In all sports, illustrated graphically in Rugby at this present time, there is a changing of the guard.
Sometimes it is due to results, such as the World Cup Australian Wallaby Coach who stood down as day after losing the qualifying match for the semi-final.
Sometimes it is the end of an era, like the Manchester United EPL Coach having won all there was to win, and getting on a bit, moved on.
Sometimes the administration of a sport has come to its natural end and it’s time for fresh blood.
Sometimes it is due to a whole new set of IT aspects that have come into a sport, and this requires a different type of skills at the helm.
Sometimes, it is nothing more than there are other options available for a coach and travel has becomes an issue for family reasons.
The associated aspects of a changing of the guard in sport is as myriad as are the options, and then it is left to find appropriate people to fill those roles.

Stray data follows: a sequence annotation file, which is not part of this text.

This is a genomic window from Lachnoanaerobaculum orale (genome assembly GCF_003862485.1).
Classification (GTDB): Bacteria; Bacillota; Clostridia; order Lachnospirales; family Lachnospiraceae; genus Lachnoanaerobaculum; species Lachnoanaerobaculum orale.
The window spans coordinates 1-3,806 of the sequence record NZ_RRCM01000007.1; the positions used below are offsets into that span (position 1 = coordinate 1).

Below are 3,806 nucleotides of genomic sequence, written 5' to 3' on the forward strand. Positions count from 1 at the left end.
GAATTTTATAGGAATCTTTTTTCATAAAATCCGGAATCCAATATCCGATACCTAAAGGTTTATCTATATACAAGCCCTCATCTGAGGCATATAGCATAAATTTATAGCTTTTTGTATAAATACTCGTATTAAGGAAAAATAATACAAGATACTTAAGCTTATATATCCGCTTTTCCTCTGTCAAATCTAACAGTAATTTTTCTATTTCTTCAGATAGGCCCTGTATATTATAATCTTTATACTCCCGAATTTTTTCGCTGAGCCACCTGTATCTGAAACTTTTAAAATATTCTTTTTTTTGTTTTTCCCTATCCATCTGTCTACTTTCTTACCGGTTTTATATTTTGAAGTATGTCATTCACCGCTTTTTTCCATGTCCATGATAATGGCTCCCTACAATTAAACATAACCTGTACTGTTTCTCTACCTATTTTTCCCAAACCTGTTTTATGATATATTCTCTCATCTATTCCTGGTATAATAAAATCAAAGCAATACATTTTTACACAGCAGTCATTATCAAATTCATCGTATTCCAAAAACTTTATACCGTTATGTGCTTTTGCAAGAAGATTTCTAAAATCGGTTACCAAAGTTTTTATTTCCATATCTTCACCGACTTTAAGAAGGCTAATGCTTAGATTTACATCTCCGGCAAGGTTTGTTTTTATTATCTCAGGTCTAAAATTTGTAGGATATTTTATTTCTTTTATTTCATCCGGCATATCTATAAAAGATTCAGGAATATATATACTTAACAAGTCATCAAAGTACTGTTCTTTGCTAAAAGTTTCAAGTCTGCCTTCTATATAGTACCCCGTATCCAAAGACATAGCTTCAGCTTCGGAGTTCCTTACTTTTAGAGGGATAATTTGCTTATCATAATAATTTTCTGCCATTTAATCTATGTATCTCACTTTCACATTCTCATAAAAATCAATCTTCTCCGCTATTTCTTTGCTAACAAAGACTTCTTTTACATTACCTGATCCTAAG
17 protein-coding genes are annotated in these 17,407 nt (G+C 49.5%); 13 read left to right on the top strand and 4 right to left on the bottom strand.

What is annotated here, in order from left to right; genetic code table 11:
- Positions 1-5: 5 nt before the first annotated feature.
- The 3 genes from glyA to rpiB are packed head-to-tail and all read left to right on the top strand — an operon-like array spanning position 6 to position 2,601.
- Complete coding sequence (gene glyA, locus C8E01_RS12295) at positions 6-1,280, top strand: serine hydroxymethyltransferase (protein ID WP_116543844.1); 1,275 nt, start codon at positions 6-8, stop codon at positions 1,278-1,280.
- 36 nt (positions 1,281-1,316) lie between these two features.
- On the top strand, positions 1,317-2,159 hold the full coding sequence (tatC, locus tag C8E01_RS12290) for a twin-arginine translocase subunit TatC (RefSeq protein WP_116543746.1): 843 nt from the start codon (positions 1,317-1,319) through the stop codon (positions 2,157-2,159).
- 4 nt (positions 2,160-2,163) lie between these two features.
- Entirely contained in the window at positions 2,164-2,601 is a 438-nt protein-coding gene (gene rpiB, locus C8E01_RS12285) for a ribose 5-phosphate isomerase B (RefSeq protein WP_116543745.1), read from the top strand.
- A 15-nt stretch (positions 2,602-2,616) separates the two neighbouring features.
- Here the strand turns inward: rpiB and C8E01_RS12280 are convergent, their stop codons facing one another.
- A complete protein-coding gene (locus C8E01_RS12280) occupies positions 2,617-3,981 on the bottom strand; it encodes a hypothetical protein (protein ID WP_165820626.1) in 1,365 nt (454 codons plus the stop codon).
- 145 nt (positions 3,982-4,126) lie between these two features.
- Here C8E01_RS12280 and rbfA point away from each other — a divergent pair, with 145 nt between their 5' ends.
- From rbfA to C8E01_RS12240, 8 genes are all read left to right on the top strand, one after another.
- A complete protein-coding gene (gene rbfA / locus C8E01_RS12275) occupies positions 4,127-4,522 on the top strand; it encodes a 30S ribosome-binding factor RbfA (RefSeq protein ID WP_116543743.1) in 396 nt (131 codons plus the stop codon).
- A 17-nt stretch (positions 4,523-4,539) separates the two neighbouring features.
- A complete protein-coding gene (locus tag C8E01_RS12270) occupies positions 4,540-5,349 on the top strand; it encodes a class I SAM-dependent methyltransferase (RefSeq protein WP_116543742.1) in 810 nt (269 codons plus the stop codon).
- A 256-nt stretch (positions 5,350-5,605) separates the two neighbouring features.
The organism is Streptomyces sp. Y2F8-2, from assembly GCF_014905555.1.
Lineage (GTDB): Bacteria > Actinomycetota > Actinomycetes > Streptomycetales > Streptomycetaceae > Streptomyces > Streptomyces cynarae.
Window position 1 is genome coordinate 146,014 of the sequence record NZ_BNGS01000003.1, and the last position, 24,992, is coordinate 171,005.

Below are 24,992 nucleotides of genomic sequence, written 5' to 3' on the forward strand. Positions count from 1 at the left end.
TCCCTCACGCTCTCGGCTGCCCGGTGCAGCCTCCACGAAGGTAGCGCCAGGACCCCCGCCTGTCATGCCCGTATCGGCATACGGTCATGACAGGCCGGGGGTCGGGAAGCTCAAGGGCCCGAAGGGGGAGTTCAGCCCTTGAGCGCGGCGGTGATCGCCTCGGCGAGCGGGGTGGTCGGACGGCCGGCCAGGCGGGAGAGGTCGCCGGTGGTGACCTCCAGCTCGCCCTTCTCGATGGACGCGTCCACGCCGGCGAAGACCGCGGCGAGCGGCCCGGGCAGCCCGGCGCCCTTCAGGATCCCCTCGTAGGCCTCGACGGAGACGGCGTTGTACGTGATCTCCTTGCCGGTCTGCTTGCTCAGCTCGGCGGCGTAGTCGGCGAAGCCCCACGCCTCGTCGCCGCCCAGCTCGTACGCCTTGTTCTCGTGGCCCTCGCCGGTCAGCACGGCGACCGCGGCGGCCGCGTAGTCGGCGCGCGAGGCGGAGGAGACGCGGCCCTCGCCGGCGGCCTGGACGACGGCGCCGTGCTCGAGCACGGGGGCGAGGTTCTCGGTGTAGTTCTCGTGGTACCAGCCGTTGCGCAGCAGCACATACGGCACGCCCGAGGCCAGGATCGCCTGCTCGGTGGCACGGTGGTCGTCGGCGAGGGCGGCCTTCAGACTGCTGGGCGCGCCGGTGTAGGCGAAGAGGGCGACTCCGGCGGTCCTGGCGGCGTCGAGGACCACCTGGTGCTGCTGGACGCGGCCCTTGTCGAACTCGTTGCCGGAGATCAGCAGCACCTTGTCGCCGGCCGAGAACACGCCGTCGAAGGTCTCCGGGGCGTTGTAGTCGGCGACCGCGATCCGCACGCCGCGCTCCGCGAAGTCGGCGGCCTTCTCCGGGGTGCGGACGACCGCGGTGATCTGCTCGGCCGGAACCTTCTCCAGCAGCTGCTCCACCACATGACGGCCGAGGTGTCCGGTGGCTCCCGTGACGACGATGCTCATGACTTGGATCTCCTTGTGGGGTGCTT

Who will be the new Wallaby coach?
Who replaces the Olympic head or the Australian Rugby League with the current chairman standing down.
These are vital questions for any sport in the process of changing of the guard. The nature of how it happens is also critical. In some situations there will be tears and heartache. In other cases, release and good-will.
This too is a major part of how the changing of the guard takes place. There is need for careful analysis, right and correct financial procedures, the family, indeed a pastoral response,
This happens of course in every institution – not only sport. Big business, the Corporate Sector, the entire Education sector, Politics, the school P&C, the local sports club, Music and Entertainment, and the Church and Missions. There are innumerable considerations in any changing of the guard.
Sport is particularly focused in all its facets, as it is squarely based on winning. In business, there is the activity of production, marketing, sales as part of the engagement, but in sport there is one goal and that goal is the central focus.
A changing of the guard therefore has a focused impact. Chaplains in Sport have an incredible role in this.
Josh Hinds is a school chaplain and an experienced international sport writer, now in his 9th year as a Christian Today sport writer.